In Their Own Words

Zoë Hitzig on “Silent Auction”

Silent Auction

On “Silent Auction”

Power creates reality. I often think about that famous moment from the Bush era in which a White House aide derided members of “the reality-based community,” who “believe that solutions emerge from [a] judicious study of discernible reality.” Elaborating on why he found this community moronic, the aide continued, “That's not the way the world really works anymore… We’re an empire now, and when we act, we create our own reality.”

The menacing speaker of this poem wants to go further. “We already have empire. Let / us make market.” The speaker describes the creation of a market economy as a slapdash aesthetic process, painting daubs and swabs here and there, exerting full control over the violent reality that ensues: “Pretty pricing patterns contain damning dispatches.”

Mezzanine is obsessed with the many insidious ways in which power creates reality, especially through economic, technological and legal systems. This poem­­—one of three in Mezzanine with the title “Silent Auction”—appears in a section of the book that orbits around state-sanctioned violence. The section is a nightmarish rollercoaster, hurtling through references to torture, meaningless wars, dollar dependence, the oil trade, climate calamity, the carceral state, lethal racism and police brutality. The engine driving these varied forms of violence is America’s unforgiving—and unforgiveable—brand of capitalism, which stops at nothing in its quest for scale: “Be too large. Amortize the sun.”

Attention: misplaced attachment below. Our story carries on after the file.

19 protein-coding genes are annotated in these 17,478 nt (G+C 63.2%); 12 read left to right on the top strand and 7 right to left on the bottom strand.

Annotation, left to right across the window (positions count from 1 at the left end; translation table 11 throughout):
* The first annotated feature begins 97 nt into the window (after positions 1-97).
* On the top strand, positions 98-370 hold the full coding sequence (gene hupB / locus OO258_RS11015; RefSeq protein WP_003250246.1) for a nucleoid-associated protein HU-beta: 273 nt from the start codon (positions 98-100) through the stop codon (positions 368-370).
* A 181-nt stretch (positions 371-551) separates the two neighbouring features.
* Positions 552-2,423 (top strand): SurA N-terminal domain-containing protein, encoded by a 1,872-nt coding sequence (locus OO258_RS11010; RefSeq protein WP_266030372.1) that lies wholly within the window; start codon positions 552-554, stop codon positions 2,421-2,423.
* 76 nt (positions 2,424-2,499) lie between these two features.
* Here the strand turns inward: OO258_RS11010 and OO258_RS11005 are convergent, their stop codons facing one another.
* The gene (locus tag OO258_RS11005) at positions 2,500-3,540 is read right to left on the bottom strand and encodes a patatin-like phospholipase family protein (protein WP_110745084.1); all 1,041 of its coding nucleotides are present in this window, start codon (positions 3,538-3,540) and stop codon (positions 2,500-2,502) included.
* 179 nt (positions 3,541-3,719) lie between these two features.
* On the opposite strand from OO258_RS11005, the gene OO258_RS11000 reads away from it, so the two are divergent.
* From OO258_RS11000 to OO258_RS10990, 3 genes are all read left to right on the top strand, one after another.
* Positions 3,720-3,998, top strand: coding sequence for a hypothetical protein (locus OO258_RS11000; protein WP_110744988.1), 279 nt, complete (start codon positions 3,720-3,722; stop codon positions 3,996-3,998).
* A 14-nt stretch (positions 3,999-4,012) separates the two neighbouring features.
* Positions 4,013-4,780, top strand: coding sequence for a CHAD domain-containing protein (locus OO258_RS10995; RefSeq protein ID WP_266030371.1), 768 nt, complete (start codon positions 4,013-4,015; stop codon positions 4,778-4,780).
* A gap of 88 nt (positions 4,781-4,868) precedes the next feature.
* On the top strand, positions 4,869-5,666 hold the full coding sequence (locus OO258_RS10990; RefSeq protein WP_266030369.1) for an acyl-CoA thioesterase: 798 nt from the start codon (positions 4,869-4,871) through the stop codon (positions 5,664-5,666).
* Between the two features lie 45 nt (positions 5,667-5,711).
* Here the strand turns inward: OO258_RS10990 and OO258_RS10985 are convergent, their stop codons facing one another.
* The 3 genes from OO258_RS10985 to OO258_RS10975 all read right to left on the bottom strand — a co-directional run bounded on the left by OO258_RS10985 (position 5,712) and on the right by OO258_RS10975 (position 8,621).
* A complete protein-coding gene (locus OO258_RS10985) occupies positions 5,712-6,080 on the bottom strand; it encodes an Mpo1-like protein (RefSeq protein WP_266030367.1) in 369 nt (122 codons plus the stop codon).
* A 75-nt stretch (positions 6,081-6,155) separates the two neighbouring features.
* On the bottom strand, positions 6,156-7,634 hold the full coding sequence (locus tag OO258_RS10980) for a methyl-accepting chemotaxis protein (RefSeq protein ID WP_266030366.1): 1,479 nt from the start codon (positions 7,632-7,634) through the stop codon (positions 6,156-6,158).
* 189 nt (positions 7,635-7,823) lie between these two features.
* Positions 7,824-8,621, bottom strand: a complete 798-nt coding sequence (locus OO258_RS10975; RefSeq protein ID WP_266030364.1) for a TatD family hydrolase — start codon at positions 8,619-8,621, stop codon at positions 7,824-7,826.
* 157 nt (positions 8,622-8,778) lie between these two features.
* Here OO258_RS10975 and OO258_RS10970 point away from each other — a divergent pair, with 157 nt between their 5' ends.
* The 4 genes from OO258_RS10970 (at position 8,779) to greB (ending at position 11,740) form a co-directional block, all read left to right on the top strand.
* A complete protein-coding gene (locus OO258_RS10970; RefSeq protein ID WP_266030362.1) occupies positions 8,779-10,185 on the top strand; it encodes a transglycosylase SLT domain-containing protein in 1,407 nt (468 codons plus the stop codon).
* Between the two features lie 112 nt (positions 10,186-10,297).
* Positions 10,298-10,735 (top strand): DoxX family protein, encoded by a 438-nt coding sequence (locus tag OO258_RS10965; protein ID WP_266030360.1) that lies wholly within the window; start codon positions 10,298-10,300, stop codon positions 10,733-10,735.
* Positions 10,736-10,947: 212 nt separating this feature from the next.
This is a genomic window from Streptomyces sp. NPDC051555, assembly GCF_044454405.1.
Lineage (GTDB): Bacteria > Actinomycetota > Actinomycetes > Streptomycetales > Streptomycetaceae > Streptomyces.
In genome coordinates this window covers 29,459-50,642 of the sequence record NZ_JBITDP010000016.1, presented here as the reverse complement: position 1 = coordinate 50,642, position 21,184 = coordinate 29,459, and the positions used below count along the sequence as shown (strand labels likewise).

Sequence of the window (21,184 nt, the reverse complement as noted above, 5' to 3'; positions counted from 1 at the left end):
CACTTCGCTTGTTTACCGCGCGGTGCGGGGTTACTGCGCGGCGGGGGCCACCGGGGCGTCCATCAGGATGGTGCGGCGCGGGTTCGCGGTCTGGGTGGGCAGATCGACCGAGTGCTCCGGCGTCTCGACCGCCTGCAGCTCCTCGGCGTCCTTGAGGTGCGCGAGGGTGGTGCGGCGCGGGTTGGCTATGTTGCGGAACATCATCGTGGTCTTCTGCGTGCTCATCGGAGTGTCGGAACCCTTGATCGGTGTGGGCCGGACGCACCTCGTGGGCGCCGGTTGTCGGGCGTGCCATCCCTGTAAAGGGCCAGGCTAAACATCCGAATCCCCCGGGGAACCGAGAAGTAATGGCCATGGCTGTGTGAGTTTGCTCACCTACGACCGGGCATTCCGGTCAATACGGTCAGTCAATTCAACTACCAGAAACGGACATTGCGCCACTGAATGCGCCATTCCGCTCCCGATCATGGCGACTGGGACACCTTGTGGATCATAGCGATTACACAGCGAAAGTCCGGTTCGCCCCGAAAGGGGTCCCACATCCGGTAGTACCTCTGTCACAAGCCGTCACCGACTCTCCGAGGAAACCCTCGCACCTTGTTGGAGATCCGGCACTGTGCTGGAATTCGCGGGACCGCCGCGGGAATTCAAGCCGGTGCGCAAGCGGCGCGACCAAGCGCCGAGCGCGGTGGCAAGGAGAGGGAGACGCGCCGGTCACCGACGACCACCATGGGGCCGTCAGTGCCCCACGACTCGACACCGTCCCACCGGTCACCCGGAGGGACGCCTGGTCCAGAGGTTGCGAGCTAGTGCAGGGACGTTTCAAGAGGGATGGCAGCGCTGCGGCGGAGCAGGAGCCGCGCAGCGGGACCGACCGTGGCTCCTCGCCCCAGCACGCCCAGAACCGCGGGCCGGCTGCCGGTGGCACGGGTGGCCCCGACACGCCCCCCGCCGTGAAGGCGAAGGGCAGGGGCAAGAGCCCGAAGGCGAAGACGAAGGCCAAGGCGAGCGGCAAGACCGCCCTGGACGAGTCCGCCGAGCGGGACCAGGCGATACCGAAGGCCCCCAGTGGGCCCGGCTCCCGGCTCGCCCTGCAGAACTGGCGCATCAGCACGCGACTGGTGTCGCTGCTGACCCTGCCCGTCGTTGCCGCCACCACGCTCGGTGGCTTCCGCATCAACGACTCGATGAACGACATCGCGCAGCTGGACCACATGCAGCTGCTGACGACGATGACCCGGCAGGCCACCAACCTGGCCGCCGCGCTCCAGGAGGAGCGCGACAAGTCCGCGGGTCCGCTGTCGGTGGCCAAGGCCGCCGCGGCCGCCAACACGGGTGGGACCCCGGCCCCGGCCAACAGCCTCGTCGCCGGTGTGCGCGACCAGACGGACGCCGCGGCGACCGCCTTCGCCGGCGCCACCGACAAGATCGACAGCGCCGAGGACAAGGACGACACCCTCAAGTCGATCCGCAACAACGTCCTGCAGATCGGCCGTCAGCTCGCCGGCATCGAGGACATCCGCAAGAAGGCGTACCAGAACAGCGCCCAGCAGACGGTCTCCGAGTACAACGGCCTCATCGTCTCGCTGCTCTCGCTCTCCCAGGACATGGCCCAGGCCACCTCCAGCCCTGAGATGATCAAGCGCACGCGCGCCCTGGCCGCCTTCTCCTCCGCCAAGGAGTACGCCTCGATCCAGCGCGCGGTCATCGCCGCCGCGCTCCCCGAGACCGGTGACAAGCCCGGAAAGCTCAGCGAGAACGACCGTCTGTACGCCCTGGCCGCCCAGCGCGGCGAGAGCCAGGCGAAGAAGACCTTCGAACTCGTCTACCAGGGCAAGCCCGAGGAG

More In Their Own Words

Didi Jackson on “Ribollita”

I am astonished at how moments of absolute joy and elation can be companioned with sorrow and grief. I now realize that the loss of my husband to suicide is an agony that will always accompany me wherever I go. Even in moments of bliss, that ache will be alive and smoldering. I thought that time would heal, as the saying goes. And it may to some extent weaken the intensity of the grief, but I also understand it will never actually go away.

Read Article